Rising Labor Costs Fuel Continuing Rise in Construction Prices

Construction costs increased for the 19th straight month in May, led by higher steel, concrete and especially labor costs

IHS Markit
Construction Site

Construction costs increased for the 19th straight month in May, according to business information provider IHS Markit (Nasdaq: INFO) and the Procurement Executives Group (PEG). The current headline IHS Markit PEG Engineering and Construction Cost Index registered 63.8, 2.0 points higher than in April. Both materials/equipment and labor sub-indexes came in above 50, indicating rising prices.

Price increases for materials and equipment were more widespread in May; the index posted a gain of 1.7 points, reaching 67.4. Prices were up in all 12 categories. The three steel categories – fabricated structural steel, carbon steel pipe, and alloy steel pipe – moved even higher in May, indicating that steel price increases are being widely felt. Along with higher steel costs, concrete prices pushed significantly higher in May with the pricing index increasing 3.6 points to 61.1. The indexes for turbines and electrical equipment fell in May, but remain above the neutral threshold of 50.

“The unemployment rate for construction workers fell to 5.8% in the first quarter, a full percentage point lower than in Q1 2017,” said Emily Crowley, principal economist – pricing and purchasing, IHS Markit. “Survey data suggest that subcontractors are having difficulty finding workers and that tight labor supply is a challenge throughout the construction industry.  We expect to see continued increase in construction labor costs over the coming years as employers compete for workers and invest in training new employees. Cost escalation will be strongest in the US West Coast and Gulf Coast regions.”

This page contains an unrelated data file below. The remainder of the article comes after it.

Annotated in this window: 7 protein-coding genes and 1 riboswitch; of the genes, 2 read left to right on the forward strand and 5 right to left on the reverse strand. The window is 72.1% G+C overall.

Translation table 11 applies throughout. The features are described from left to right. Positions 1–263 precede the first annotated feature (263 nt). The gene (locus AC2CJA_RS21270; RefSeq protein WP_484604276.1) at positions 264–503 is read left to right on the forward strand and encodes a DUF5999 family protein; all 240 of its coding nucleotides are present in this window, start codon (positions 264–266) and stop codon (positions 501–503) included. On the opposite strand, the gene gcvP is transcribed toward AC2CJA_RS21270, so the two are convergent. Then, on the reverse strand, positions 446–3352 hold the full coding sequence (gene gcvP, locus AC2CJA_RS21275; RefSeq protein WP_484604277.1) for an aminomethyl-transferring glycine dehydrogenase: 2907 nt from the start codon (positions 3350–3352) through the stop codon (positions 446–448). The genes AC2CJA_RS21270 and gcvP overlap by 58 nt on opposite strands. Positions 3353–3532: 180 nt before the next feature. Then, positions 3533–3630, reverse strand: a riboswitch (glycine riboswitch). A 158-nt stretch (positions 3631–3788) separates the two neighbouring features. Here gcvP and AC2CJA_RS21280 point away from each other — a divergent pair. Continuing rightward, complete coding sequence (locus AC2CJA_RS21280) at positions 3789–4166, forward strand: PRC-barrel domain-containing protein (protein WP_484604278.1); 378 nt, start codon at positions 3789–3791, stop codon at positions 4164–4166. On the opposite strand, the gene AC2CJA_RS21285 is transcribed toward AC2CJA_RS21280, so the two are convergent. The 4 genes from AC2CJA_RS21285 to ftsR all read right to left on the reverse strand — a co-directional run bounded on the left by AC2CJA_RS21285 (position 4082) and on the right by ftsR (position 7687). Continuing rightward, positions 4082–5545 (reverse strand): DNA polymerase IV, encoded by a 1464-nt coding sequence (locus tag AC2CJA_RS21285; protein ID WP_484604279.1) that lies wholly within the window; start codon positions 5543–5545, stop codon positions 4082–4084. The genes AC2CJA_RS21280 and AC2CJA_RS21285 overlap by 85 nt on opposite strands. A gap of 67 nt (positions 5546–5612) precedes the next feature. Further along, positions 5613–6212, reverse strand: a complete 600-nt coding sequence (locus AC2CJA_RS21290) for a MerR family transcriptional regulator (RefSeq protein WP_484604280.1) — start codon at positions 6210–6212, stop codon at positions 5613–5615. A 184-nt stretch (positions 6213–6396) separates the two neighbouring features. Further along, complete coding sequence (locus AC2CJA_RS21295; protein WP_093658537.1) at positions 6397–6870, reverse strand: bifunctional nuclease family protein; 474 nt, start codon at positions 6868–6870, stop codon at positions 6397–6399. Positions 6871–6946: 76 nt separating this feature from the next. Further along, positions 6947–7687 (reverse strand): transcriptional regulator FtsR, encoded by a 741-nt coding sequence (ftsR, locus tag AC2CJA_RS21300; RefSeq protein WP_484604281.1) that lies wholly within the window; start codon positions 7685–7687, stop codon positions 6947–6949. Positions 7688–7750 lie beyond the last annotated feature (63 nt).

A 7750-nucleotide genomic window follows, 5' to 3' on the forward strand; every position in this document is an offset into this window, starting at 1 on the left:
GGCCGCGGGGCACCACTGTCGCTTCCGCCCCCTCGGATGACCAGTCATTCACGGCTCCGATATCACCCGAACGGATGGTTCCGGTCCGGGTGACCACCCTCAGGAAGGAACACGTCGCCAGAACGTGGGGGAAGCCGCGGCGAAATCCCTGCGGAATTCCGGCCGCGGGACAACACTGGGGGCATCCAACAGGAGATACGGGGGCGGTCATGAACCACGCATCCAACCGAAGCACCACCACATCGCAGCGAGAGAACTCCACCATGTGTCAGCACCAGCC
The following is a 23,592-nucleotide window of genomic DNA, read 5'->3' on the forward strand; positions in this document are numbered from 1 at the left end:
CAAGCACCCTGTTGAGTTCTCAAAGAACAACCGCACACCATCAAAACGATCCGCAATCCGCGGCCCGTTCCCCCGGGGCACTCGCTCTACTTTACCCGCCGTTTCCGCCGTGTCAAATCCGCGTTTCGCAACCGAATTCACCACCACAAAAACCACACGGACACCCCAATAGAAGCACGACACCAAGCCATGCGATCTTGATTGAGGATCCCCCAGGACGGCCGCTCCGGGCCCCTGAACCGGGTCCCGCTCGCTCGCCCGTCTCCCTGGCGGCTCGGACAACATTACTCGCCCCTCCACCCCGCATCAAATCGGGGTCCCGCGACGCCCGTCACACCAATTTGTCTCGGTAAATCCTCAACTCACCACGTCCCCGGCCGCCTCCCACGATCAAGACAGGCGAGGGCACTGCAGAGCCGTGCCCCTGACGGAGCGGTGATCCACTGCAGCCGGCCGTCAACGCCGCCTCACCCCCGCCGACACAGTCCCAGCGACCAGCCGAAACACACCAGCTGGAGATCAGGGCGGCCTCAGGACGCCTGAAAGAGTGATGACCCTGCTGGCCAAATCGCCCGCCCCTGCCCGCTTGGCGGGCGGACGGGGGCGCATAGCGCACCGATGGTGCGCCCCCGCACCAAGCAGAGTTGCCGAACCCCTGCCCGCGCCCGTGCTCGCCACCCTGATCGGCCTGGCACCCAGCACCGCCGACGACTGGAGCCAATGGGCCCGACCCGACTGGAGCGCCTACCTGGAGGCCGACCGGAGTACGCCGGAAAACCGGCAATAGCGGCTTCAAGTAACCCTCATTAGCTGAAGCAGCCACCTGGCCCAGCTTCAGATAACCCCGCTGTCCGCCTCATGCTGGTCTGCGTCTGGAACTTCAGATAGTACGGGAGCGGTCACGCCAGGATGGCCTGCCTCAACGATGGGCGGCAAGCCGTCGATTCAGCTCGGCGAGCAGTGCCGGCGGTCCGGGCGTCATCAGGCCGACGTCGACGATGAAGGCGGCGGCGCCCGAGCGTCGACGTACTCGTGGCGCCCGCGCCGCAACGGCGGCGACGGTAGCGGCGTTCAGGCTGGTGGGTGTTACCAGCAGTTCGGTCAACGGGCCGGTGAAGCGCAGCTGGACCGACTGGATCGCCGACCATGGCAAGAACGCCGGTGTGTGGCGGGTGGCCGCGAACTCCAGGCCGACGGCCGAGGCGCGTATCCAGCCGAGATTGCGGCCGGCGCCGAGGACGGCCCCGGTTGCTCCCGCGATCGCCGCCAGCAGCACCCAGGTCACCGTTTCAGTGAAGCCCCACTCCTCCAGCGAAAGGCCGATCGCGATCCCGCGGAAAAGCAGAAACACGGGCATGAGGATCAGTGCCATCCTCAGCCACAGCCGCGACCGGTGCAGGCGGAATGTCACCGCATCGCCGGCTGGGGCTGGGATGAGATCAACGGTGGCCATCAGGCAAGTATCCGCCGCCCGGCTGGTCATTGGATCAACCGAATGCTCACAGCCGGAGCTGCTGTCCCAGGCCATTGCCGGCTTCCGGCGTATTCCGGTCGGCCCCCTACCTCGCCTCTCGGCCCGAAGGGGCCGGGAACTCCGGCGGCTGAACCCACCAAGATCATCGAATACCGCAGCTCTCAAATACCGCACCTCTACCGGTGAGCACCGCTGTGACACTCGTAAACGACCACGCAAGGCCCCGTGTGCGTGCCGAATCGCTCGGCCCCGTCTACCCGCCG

The current subcontractor labor index expanded at a faster rate this month compared to last; the index increased 2.6 points to 55.5, marking the tenth straight month of increasing prices. Labor costs continued to increase in all U.S. regions. After moving into positive territory in April, the labor cost index for Western Canada returned to the neutral threshold. Similarly, the index for Eastern Canada returned to the neutral threshold in May from negative territory in April.

The six-month headline expectations for construction costs increased for the 21th consecutive month: the index moved up 5.2 points to 74.9. The materials/equipment index jumped 4.9 points higher to 77.1. Expectations for future price increases were widespread, with the index figures for every component moving further into positive territory. Price expectations for sub-contractor labor came in at 69.8, a 5.9-point climb following a 4.1-point climb in the previous month. Labor costs are expected to rise in all regions of the U.S. and Canada.

In the survey comments, respondents indicated an expectation of a shortage of electrical engineers, welders, and general craft laborers in 2018. They also continued to highlight concerns about the uncertainty around developments in U.S. trade policy.

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